What is Inter-banks Dealings?
INTER-BANK Deals refer to purchase and sale of foreign exchange between the banks. In other words, it refers to the foreign exchange dealings of a bank in the inter-bank market.
Purchase and Sale of foreign currency in the market undertaken to acquire or dispose of foreign exchange required or acquired as a consequence of its dealings with its customers is known as the ‘cover deal’. The purpose of cover deal is to insure the bank against any fluctuation in the exchange rates.
We have seen that is quoting a rate to the customer the bank is guided by the interbank rate to which it adds or deducts its margin, and arrives at the rate it quotes to the customer. For example, if it is buying dollar from the customer spot, it takes interbank buying rate, deducts its exchange margin and quotes the rate. This exercise is done on the assumption that immediately on purchase from the customer the bank would sell the foreign exchange to interbank market at market buying rate.
Since the foreign currency is a peculiar commodity with wide fluctuations in price, the bank would like to sell immediately whatever it purchases and whenever it sells it goes to the market and makes an immediate purchase to meet its commitment. In other words, the bank would like to keep its stock of foreign exchange near zero. The main reason for this is that the bank wants to reduce the exchange risk it faces to the minimum. Otherwise, any adverse change in the rates would affect its profits.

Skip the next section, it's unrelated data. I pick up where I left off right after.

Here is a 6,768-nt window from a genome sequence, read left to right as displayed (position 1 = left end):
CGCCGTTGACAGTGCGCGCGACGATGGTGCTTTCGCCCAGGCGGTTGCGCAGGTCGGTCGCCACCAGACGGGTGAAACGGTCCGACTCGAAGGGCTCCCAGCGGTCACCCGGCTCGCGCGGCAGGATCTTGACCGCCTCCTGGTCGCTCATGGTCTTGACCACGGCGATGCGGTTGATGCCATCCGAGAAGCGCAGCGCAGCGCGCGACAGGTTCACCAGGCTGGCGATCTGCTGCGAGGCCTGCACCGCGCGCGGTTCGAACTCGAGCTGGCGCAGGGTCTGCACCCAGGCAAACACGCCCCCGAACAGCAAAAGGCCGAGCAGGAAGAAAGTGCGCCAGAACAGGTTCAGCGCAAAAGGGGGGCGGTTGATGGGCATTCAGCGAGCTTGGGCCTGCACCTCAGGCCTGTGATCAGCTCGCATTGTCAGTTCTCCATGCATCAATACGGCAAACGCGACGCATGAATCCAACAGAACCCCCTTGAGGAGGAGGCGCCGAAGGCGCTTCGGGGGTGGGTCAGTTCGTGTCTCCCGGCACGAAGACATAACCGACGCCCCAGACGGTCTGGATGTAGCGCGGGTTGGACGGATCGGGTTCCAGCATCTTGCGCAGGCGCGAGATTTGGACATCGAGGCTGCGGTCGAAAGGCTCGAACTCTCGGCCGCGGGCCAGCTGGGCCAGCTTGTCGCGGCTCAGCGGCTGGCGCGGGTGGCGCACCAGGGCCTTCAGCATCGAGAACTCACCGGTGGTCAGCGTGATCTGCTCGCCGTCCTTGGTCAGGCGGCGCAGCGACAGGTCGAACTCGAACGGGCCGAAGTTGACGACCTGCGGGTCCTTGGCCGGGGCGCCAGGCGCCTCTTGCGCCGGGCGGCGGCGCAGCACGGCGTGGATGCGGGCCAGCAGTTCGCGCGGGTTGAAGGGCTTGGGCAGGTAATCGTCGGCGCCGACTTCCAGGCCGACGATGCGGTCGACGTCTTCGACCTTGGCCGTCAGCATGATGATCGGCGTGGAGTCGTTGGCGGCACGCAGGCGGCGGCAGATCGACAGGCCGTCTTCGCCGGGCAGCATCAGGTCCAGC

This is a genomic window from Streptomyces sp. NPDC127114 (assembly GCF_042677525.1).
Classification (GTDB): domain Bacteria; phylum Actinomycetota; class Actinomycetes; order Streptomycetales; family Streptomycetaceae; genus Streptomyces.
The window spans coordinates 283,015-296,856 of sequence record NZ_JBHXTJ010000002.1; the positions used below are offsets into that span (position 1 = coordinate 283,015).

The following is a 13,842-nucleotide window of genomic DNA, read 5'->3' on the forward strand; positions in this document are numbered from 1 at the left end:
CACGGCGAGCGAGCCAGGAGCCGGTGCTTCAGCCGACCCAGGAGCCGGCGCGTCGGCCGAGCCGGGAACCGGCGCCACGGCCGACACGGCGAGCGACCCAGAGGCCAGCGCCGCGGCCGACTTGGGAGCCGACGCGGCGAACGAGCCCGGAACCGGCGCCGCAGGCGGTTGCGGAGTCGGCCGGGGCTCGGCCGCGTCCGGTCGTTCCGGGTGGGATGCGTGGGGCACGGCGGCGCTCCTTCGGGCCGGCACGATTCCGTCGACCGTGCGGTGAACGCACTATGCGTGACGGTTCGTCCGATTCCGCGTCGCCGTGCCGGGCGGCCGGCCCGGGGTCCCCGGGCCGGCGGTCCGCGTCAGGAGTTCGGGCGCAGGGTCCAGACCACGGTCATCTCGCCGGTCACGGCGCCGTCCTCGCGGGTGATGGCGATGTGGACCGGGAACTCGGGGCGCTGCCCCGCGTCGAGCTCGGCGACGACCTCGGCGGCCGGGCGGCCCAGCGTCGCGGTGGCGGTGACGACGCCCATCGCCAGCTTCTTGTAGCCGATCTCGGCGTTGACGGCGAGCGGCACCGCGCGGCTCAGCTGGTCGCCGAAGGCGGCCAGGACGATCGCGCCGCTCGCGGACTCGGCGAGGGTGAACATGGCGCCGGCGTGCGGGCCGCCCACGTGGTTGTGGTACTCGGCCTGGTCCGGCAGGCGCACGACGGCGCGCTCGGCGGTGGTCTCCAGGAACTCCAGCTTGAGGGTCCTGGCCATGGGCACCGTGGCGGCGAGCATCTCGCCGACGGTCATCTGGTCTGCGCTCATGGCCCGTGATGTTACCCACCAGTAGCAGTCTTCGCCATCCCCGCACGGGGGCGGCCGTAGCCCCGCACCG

In the case of spot deals the transaction is quite simple. If the bank has purchased USD 10,000, it would endeavor to find another customer to whom it can sell this. If it succeeds, the profit would be the maximum because the bank determines both buying and selling rates and the margin between the rates is the maximum. It is cannot find another customer it sells in the interbank market where the rate is determined by the market conditions. The margin is narrower here.
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